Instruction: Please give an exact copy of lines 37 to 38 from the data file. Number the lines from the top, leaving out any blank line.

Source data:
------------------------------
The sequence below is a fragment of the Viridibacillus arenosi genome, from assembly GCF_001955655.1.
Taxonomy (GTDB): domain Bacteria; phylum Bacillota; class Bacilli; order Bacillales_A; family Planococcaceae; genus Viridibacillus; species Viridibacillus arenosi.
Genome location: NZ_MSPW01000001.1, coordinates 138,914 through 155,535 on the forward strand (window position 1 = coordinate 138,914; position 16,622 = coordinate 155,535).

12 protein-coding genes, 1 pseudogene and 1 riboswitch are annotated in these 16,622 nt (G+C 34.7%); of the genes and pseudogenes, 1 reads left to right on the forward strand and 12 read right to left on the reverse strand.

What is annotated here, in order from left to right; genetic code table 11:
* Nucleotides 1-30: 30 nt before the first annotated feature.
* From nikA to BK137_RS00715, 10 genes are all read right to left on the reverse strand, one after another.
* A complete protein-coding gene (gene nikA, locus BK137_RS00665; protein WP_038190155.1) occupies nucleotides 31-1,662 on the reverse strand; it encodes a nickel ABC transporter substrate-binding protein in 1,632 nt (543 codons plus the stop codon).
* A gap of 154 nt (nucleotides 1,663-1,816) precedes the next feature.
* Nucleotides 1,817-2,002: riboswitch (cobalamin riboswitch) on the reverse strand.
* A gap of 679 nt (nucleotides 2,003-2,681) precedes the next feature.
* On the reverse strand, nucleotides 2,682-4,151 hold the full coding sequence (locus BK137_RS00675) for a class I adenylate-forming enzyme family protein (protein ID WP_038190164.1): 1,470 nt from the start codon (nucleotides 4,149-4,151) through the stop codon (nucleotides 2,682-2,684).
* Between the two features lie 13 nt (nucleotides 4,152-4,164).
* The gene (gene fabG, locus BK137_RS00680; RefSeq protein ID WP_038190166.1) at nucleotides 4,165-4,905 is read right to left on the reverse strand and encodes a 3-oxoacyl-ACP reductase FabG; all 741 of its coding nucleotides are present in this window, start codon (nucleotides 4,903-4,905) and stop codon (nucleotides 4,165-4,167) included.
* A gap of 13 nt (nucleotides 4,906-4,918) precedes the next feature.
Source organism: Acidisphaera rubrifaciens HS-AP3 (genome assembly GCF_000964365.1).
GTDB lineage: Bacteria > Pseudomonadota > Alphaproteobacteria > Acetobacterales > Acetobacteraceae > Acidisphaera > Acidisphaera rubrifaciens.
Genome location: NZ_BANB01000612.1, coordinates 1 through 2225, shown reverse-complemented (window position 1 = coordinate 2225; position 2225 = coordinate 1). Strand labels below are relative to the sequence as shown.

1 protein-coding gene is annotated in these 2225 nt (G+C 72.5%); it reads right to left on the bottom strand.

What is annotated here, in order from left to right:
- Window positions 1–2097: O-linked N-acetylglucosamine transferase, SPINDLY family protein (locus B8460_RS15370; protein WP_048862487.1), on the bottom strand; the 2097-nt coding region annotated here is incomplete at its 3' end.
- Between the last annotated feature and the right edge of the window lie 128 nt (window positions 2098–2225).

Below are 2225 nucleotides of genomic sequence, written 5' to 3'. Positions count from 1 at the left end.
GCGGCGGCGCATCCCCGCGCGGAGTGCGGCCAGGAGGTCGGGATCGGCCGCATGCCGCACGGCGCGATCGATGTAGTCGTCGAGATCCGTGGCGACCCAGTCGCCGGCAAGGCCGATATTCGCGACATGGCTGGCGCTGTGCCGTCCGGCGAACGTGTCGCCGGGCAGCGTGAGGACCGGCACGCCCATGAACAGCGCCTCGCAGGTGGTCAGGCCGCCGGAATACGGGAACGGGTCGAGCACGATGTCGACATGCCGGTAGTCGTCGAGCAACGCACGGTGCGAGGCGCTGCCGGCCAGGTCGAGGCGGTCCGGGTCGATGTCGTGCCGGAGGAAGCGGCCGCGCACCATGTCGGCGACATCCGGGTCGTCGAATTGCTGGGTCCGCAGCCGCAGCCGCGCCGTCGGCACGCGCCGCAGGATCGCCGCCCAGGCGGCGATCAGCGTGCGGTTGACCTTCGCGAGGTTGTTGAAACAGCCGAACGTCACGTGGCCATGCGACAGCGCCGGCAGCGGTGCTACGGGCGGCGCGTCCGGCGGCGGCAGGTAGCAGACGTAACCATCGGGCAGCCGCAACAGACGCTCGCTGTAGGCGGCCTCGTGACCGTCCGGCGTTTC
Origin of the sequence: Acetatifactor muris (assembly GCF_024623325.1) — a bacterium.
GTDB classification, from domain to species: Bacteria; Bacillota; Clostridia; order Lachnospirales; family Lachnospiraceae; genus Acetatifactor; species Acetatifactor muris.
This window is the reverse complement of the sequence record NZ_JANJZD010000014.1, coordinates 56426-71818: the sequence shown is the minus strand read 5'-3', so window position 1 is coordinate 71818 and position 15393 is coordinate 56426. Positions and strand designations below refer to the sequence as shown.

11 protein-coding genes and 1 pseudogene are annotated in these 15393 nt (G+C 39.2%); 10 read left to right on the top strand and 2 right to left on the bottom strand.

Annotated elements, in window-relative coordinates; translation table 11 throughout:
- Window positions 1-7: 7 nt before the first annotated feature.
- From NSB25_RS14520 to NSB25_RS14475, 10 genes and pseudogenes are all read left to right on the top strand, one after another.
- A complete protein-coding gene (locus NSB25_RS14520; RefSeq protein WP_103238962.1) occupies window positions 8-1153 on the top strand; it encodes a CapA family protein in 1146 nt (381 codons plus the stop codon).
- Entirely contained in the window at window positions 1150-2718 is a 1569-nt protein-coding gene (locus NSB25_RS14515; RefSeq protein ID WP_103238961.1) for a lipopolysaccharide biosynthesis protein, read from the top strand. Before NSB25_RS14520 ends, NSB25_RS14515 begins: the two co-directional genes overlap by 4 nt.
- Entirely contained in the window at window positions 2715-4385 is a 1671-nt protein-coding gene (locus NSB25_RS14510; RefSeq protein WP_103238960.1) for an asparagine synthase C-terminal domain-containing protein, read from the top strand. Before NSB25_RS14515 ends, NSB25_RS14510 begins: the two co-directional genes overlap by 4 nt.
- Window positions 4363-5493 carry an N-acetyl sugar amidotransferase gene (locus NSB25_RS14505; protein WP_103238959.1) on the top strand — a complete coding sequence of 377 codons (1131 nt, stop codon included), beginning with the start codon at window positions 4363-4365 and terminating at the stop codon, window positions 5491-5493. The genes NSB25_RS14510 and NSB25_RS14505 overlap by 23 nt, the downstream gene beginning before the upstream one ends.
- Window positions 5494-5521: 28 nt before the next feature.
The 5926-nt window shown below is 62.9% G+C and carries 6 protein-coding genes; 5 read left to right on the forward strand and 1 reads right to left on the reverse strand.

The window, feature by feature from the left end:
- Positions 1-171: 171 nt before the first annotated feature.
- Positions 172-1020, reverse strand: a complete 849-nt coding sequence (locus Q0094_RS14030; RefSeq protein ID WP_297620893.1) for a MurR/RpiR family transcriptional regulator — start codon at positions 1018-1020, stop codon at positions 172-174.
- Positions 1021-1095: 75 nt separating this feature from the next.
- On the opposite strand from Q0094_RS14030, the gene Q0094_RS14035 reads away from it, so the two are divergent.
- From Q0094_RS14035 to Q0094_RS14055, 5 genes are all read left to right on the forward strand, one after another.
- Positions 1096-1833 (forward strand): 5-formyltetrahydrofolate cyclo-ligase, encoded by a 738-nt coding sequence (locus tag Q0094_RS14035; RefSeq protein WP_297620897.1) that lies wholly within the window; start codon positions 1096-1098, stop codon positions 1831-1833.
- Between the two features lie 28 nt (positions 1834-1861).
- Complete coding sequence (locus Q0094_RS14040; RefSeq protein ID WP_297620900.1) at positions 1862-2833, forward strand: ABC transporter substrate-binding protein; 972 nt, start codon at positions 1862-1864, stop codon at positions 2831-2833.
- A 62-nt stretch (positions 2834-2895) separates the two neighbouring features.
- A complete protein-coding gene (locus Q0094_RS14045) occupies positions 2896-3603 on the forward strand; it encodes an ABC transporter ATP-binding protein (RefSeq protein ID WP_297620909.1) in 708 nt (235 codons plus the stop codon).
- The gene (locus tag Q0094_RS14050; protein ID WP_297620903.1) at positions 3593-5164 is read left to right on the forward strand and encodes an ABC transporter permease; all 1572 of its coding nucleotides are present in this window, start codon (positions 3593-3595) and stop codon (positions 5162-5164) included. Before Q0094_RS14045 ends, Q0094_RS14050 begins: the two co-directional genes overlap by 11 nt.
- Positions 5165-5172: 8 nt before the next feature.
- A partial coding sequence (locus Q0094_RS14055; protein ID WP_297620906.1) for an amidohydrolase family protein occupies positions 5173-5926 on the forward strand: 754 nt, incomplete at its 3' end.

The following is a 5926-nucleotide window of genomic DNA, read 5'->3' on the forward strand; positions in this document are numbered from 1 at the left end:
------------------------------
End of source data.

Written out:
The 5926-nt window shown below is 62.9% G+C and carries 6 protein-coding genes; 5 read left to right on the forward strand and 1 reads right to left on the reverse strand.

The window, feature by feature from the left end: